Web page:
Theorems are often named after who proved it.
The ones who conjectured it are often forgotten.

Mordell's conjecture was solved by Falting.
It is now called
Faltings' Theorem.

Vazsonyi's conjecture was solved by Joseph Kruskal.
It is now called
The Kruskal Tree Theorem.

Baudet's conjecture was solved by van der Waerden.
It is now called
van der Waerden's theorem .
Even though van der Waerden's original paper has as its title
(roughly translated) On a conjecture of Baudet, Baudet is
not well known.

Fermat's last theorem was solved by Wiles.
If you type Wiles into Wikipedia you get as options
Wiles Theorem which goes to a page whose web address is
http://en.wikipedia.org/wiki/Wiles_theorem
but whose title on the page is
Fermat's Last Theorem.
This one may still be in transition from being someones conjecture
to someones theorem. It may be for a while. This one is so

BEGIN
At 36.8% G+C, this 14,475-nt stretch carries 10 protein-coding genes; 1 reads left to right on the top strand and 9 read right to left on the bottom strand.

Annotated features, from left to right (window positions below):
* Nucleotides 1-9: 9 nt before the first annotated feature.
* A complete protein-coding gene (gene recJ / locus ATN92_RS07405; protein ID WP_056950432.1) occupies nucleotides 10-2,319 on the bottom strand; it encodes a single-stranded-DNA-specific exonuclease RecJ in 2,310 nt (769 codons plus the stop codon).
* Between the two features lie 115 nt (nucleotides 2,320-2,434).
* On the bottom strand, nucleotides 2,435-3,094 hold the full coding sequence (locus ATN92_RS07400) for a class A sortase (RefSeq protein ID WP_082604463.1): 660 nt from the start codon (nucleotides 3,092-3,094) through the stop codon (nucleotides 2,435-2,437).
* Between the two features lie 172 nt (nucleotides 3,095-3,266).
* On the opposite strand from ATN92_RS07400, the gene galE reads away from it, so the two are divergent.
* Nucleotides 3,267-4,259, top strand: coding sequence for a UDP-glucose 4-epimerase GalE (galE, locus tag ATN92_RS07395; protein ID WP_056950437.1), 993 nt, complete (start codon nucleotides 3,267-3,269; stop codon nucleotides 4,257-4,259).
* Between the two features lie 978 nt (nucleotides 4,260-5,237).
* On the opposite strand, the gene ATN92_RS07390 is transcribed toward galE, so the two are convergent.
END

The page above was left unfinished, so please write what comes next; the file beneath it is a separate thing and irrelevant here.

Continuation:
tied to Fermat that it might always have his name on it somehow.
If you know of other examples please comment.Is it unfair that the original conjecturers are forgotten?
Alexander Soifer thinks so.
In his book
The Mathematical Coloring Book: Mathematics of Coloring and the Colorful
Life of its Creators
(reviewed in my latest
SIGACT NEWS
Book Review Column) he
suggests that we should name a theorem after
both
who conjectures it
and who solves it.
So what I call
Van der Waerden's Theorem
Soifer calls
The BaudetSchurVan der Waerden Theorem.
(Baudet is known to have conjectured it.
Soifer argues convincingly that Schur also conjectured it.)
Reading over van der Waerden's own account of how
the theorem was discovered
(included in Soifer's book) it seems to me that Artin contributed
some to the solution of Baudet's conjecture. If standards for coauthorship
were weaker then
he may have been a coauthor.
In this alternative universe
what I would call
The ArtinVan der Waerden Theorem
Soifer would call
The ArtinBaudetSchurVan der Waerden Theorem.
This is odd since you have proverconjecturerconjecturerprover
in the ordering. Perhaps another convention would arise.
Perhaps it would be called the ABSVtheorem or ABSWtheorem.
Perhaps we are better off, just for the sake of simplicity,
using just the prover's name. There have been some fierce
battles over who PROVED what. Do we really want to have
fierce battles over who CONJECTURED what? I conjecture
that we do not.

Posted By GASARCH to Computational Complexity at 8/14/2009 09:59:00 AM